Share This Article:

Economic Impact of GM Hysteria on EU Feed Market

Abstract Full-Text HTML Download Download as PDF (Size:195KB) PP. 1547-1553
DOI: 10.4236/ajps.2013.48186    3,299 Downloads   4,930 Views   Citations

ABSTRACT

A growing world population coupled with changing diet is projected to increase demand for food production by 70% by 2050. Helping farmers lose less of their crops will be a key factor in promoting food security. In addition to pesticides GM crops will continue to be a vital tool in the diverse range of technologies that can maintain and improve living standards for the people of the world. The EU is dependent for 65% on imports of protein-rich feedstuffs for which there are no substitutes in the short term. The EU livestock sector uses imported soybean, soybean meal and maize by-products as animal feed. Without an adequate supply of these feed ingredients, the EU’s livestock production will loose competitiveness. However, demands from the EU differ to those from third countries with respect to the GM varieties grown, and what are authorised for import into the EU. The risk that supplies of soya products and maize by-products could be affected by the low-level presence of non-EU approved GM material has not been fully resolved as the EU has allowed just a 0.1% tolerance for this plus 0.05% tolerance for measuring uncertainty. This could cause supply problems for the animal feed industry, and ultimately supply of food to consumers. The importance of the EU market and EU requirements for the major soybean and maize exporter countries is declining over time and it is becoming increasingly difficult and costly to maintain a non-GM supply chain in the EU. Food companies and supermarkets will struggle to stay GM-free. EU member states dependent on imports will be forced to deal with more GM presence in their chain. Market forces are forcing governments to authorize products more efficiently, develop tolerance policies or tolerate unapproved varieties in their imports.

Conflicts of Interest

The authors declare no conflicts of interest.

Cite this paper

J. Popp, K. Pető, R. Magda and Z. Lakner, "Economic Impact of GM Hysteria on EU Feed Market," American Journal of Plant Sciences, Vol. 4 No. 8, 2013, pp. 1547-1553. doi: 10.4236/ajps.2013.48186.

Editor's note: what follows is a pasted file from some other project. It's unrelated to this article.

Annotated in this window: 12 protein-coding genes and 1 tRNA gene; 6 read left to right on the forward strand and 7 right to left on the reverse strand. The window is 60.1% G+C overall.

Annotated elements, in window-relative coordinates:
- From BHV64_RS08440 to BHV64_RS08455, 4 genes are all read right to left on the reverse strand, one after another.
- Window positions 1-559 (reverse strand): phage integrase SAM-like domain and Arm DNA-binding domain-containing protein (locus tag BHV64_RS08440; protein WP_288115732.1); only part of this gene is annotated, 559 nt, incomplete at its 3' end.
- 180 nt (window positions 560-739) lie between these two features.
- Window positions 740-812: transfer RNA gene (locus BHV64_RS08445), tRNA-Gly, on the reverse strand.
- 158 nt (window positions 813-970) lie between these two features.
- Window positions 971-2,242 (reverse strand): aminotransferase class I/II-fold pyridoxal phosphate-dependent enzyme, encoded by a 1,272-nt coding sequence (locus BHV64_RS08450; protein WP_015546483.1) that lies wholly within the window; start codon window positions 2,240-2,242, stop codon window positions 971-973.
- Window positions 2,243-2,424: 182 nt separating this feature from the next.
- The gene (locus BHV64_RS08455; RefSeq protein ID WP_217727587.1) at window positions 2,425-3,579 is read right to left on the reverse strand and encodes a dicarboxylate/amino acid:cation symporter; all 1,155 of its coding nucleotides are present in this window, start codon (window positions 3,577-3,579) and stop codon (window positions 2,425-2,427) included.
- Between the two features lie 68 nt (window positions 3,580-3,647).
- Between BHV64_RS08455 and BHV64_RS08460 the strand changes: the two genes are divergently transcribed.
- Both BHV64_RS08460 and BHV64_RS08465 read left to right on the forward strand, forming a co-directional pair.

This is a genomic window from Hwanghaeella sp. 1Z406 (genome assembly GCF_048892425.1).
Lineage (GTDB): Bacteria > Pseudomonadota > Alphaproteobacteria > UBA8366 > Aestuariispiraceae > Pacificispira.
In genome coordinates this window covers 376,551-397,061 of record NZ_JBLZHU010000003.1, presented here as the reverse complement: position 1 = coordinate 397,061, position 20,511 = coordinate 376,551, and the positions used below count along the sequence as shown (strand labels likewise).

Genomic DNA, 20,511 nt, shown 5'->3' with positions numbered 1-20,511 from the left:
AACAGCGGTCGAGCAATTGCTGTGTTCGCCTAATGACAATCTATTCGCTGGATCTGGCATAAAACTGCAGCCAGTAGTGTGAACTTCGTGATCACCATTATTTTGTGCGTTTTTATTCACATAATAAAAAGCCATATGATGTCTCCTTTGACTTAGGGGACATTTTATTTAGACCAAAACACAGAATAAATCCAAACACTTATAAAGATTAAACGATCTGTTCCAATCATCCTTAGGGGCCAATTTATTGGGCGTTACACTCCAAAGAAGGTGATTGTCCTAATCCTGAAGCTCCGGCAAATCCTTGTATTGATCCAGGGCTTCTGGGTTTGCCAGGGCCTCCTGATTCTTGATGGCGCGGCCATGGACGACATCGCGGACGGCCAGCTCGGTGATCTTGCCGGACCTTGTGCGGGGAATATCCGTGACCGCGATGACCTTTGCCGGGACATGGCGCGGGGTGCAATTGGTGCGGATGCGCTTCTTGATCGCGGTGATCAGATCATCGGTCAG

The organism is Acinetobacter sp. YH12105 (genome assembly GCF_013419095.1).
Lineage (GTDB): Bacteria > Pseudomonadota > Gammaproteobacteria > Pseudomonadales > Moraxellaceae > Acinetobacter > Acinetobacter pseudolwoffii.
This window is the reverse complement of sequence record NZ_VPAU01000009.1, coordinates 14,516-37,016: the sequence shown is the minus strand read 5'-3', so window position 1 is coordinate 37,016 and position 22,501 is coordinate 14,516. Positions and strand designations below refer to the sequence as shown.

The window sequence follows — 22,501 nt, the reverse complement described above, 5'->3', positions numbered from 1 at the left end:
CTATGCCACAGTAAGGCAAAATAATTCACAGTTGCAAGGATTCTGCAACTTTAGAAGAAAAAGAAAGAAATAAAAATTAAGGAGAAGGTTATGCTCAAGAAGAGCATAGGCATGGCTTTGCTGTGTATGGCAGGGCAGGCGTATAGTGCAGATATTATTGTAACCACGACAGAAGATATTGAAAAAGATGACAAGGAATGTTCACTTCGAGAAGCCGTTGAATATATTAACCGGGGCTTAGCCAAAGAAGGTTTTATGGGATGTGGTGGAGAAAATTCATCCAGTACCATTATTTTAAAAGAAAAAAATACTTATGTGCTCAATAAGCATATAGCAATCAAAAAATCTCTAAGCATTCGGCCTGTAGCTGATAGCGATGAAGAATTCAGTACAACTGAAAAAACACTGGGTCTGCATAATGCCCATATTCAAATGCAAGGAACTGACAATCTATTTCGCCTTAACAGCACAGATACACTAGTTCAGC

References

[1] J. Popp, K. Peto and J. Nagy, “Pesticide Productivity and Food Security. A Review,” Agronomy for Sustainable Development, Vol. 33, No. 1, 2013, pp. 243-255. doi:10.1007/s13593-012-0105-x
[2] E. C. Oerke, “Crop Losses to Pests”, Journal of Agricultural Science, Vol. 144, No. 1, 2006, pp. 31-43. doi:10.1017/S0021859605005708
[3] J. Gustavsson, C. Cederberg, U. Sonesson, R. van Otterdijk and A. Meybeck, “Global Food Losses and Food Wastes—Extent, Causes and Prevention,” FAO, Rome, 2011. http://www.fao.org/fileadmin/user_upload/ags/publications/GFL_web.pdf
[4] J. Popp, “Cost-Benefit Analysis of Crop Protection Measures,” Journal of Consumer Protection and Food Safety, Vol. 6, No. S1, 2011, pp. 105-112.
[5] EC, “Economic Impact of Unapproved GMOs on EU Feed Imports and Livestock Production,” DG AGRI Report, European Commission, Brussels, 2007.
[6] EC, “Study on the Implications of Asynchronous GMO Approvals for EU Imports of Animal Feed Products,” European Commission, Brussels, 2010.
[7] Agra CEAS Consulting, “Assessment of the Scope for the Development of Vegetable Protein Production in the EU,” Working Paper, European Union/European Parliament. Bureau Européen de Recherches (Agra CEAS Consulting), Brussels, 2003.
[8] C. James, “2012 ISAAA Report on Global Status of Biotech/GM Crops,” International Service for the Acquisition of Agri-Biotech Applications (ISAAA), 2013. http://www.isaaa.org
[9] Toepfer International, “The EU Feed Market in February,” Market Review February 2013, Alfred C. Toepfer International GmbH, Hamburg, 2013.
[10] USDA, “Production, Supply and Distribution,” United States Department of Agriculture, Foreign Agricultural Service, 2013. http://www.fas.usda.gov/psdonline/psdQuery.aspx
[11] Toepfer International, “Market Review April 2012,” Alfred C. Toepfer International GmbH, Hamburg, 2012.
[12] M. Lynas, “Speech Hosted by the International Programs —College of Agriculture and Life Sciences (50th Anniversary Celebration), and the Atkinson Center for a Sustainable Future,” Cornell University, 2013. http://www.marklynas.org/2013/04/time-to-call-out-the-anti-gmo-conspiracy-theory/
[13] EuropaBio, “Undue Delays in the EU Approval of Safe GM Products,” The European Association for Bioindustries, 2012. www.europabio.org/agricultural/positions/approvals-gmos-european-union
[14] Tesco Food News, “An Update on Poultry Feed,” 2013. http://tescofoodnews.com/news/an-update-on-our-poultry-feed/
[15] Oil Word, “OIL WORLD Database,” ISTA Mielke GmbH, Hamburg, 2013. http://www.oilworld.biz/app.php?ista=1ed1a870cf761b6e74e4f07567253330

  
comments powered by Disqus

Copyright © 2018 by authors and Scientific Research Publishing Inc.

Creative Commons License

This work and the related PDF file are licensed under a Creative Commons Attribution 4.0 International License.